I came across the New York Review of Books edition.  It is quite amazing to discover these waste books were written in the 18th Century- they seem so relevant and contemporary.  A typical aphorism reads- “Everything in a man must move towards the same end.”  How pithily put- we must live and act by our values.

I looked at my collection of diaries and re-read some of these.  I would like to think that these are my ‘waste books’ but these contain much personal material as well as my aphorisms (see photo).  I used to feel ashamed of writing these as if it was some kind of subversive act but now having been inspired by Lichtenberg, I shall continue to do so.  Lichtenberg probably did not regard these outputs too highly, calling them ‘waste’ and he never meaning to publish them.  Yet reading them, I find them intelligent, humorous, humane and futuristic.  These waste books have become his most popular writings.

Sometimes we don’t realise the value of our thoughts and words.  For this reason, we must write everything down.  Then leave it to posterity to judge.  Did Lichtenberg the sage that he was, ever think that three centuries later, people from all over the world would be inspired by something he called waste?

Living Lightly- Part II



From my last post, you will read that I bought two books after a lot of thought because I have been trying to decrease the numbers of books I have, not increase them.  These two books have turned out to be quite amazing, just right for me.  They go to show that when you buy something with thoughtfulness, then it truly is the right thing for your life.

I am writing about the first book- ‘Works of Henry David Thoreau’.  I love his writing- ‘Time is but the stream I go a-fishing in.  I drink at it; but while I drink I see the sandy bottom and detect how shallow it is. Its thin current slides away, but eternity remains.  I would drink deeper; fish in the sky, whose bottom is pebbly with stars.”  Pure poetry in that prose!

However, it was not just Thoreau’s writing that captured my attention.  That book had been a gift to someone visiting India (I am from India!) from his parents. On the frontispiece which I have photographed above were these inscriptions and I reproduce them as they might be too small to read.  The mother had written, ‘I hope you will enjoy the readings of Thoreau and through his writing, gain a better understanding of his words, “simplicity, simplicity, simplicity.” ‘  The father had written, ‘Open the book anytime and read anywhere in it.  Just read a line or two; it is not necessary to do more than that.  Thoreau’s words are as timely today as when he wrote them.  If you do that you too will soon possess the more perfect Indian wisdom.’

Perhaps the son was going to India in search of spirituality and wisdom.  Perhaps his life was complex and difficult.  Perhaps he was nervous. Perhaps he did not like to read too much or he would not have enough time.  His parents were worried about the journey and gave him this book as reminder of their love and encouragement.  How beautiful!  Even more beautiful that this book came my way as a reminder, ‘Open the book anytime and read anywhere in it.  Just read a line or two; it is not necessary to do more than that!’  I am doing just that- thank you to the parents and the son who made this possible for me.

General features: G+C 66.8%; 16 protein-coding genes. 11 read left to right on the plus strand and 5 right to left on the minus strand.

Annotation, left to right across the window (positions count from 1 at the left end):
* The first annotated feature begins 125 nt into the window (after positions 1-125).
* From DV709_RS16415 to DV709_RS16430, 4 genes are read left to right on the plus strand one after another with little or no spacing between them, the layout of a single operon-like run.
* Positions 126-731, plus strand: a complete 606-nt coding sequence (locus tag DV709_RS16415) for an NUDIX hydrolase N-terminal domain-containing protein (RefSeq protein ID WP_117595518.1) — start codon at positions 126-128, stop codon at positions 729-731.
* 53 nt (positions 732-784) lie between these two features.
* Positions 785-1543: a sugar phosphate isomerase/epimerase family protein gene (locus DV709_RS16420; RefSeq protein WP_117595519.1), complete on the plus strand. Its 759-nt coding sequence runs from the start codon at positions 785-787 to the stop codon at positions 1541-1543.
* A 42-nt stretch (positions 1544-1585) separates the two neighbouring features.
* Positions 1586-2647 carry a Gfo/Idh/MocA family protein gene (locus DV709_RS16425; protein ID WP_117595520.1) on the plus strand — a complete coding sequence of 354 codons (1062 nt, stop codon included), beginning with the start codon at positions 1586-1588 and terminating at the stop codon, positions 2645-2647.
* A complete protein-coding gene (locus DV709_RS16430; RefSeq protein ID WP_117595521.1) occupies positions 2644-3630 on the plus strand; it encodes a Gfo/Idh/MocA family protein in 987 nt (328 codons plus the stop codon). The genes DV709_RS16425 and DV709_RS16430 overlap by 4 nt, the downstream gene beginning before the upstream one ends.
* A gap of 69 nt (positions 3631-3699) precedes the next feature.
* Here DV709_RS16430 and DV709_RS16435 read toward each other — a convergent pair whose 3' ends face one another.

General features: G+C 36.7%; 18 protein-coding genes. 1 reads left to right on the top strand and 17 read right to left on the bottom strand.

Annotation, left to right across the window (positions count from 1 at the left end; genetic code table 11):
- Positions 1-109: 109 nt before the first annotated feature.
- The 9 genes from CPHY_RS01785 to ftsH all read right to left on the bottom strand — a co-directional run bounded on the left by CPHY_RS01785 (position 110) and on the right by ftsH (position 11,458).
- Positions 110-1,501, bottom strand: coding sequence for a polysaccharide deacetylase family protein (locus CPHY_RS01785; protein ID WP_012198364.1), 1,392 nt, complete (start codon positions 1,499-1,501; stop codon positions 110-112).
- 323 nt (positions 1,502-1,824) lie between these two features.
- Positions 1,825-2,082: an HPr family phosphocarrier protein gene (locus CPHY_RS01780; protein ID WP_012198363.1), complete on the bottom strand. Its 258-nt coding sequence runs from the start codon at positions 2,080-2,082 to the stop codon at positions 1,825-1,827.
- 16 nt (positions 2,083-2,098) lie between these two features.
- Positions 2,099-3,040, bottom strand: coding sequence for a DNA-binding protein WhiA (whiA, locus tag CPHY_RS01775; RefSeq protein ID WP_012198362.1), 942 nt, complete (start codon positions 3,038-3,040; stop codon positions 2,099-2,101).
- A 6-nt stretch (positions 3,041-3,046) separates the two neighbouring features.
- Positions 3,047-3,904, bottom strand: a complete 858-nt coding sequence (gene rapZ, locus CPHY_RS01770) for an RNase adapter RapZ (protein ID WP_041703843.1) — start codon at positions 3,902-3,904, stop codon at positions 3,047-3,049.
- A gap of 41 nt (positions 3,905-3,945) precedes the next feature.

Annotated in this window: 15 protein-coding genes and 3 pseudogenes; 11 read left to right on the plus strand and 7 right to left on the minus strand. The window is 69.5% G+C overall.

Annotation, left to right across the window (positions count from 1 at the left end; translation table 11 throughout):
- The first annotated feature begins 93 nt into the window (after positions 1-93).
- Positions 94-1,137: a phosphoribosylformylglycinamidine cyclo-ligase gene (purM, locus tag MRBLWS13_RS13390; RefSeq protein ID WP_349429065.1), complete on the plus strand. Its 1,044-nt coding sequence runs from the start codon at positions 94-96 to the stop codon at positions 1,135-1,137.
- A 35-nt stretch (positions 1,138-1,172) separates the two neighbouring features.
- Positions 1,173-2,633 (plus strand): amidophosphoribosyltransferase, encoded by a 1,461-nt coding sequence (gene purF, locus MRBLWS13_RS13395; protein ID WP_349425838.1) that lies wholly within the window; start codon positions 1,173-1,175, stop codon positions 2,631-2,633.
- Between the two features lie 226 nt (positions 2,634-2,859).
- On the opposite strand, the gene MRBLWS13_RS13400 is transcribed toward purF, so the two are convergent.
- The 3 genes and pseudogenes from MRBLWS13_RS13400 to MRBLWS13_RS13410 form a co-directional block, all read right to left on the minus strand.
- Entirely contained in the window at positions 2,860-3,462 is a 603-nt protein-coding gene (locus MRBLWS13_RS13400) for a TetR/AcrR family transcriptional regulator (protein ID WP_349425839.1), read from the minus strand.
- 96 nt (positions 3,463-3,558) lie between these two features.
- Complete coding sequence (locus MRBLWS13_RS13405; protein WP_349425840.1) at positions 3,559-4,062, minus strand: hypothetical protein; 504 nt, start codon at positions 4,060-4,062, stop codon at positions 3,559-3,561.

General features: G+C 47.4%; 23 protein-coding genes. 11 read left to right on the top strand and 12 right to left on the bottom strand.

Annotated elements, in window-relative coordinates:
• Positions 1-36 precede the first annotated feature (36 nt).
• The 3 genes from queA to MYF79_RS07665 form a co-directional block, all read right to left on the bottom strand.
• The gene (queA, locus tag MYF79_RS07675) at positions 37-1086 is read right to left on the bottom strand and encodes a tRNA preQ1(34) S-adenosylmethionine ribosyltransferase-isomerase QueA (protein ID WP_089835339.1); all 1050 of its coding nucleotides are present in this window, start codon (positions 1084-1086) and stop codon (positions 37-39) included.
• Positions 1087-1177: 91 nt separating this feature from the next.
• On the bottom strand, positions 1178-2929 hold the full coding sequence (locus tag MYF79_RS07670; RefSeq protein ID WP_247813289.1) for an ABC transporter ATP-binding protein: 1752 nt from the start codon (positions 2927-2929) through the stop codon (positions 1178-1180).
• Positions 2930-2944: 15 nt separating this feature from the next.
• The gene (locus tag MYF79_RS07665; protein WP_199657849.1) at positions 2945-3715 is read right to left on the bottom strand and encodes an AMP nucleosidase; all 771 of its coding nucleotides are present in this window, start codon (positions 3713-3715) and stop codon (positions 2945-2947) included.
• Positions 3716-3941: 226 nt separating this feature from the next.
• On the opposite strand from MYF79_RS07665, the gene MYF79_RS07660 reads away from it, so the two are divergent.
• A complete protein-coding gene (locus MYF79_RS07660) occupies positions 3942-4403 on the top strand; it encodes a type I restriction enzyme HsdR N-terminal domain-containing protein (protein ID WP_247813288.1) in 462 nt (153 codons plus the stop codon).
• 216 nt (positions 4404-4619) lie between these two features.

Living lightly- part I



I  am writing here after a long time- an eye operation, family upheavals and bereavement, illness and other things took up time.  But I did write elsewhere as a commitment to write everyday, although it is not as enjoyable as writing here.  For here, I write as myself and on whatever takes my fancy.  I am my own captain here.

I meant to write this post in the new year as I sorted out my stuff and seriously took up organising my life.  As I was getting rid of my stuff, mostly books- giving to charity, or people, recycling or selling, I came across this scene at my local library.  Not to let any moment go without buying books, this was so tempting for me.  So tempting until I learnt the story behind this pile of books.  They belonged to a dead man and were being sold to raise money for the library.  These books- new or second hand- were those he had bought, and never read- price labels intact.  Hundreds of boxes underneath the tables!  There were more apparently but the library ran out of space to take this generous gift.

I thought of how much this man had loved reading like I do and yet never found time to read them like I do.  I also have a big collection of books, but not as much as this.  Now that my eyes do not like the strain with the onset of glaucoma, I have started to read as little as possible.  I thought of a time, when I might have to do this or heaven forbid, my children might have to do this when I am gone.  No, no, no!  I felt the sadness of a possession that is never used.  Some people use things as a means of declaring their worth to the world.  Some use books to hide their nervousness of facing the reality.  I realised I read many books on organising and clutter and yet was afraid of actually tackling it.  I hung on to my self improvement books in the hope that I may improve just by reading them or reminding myself of their titles.  But life is lived in the reality, in the existence, in the mess of the world by learning, failing and trying again.  By holding on to a book, not only did I not have to take the action in the real world, I thought its existence on my shelf meant I possessed its qualities too.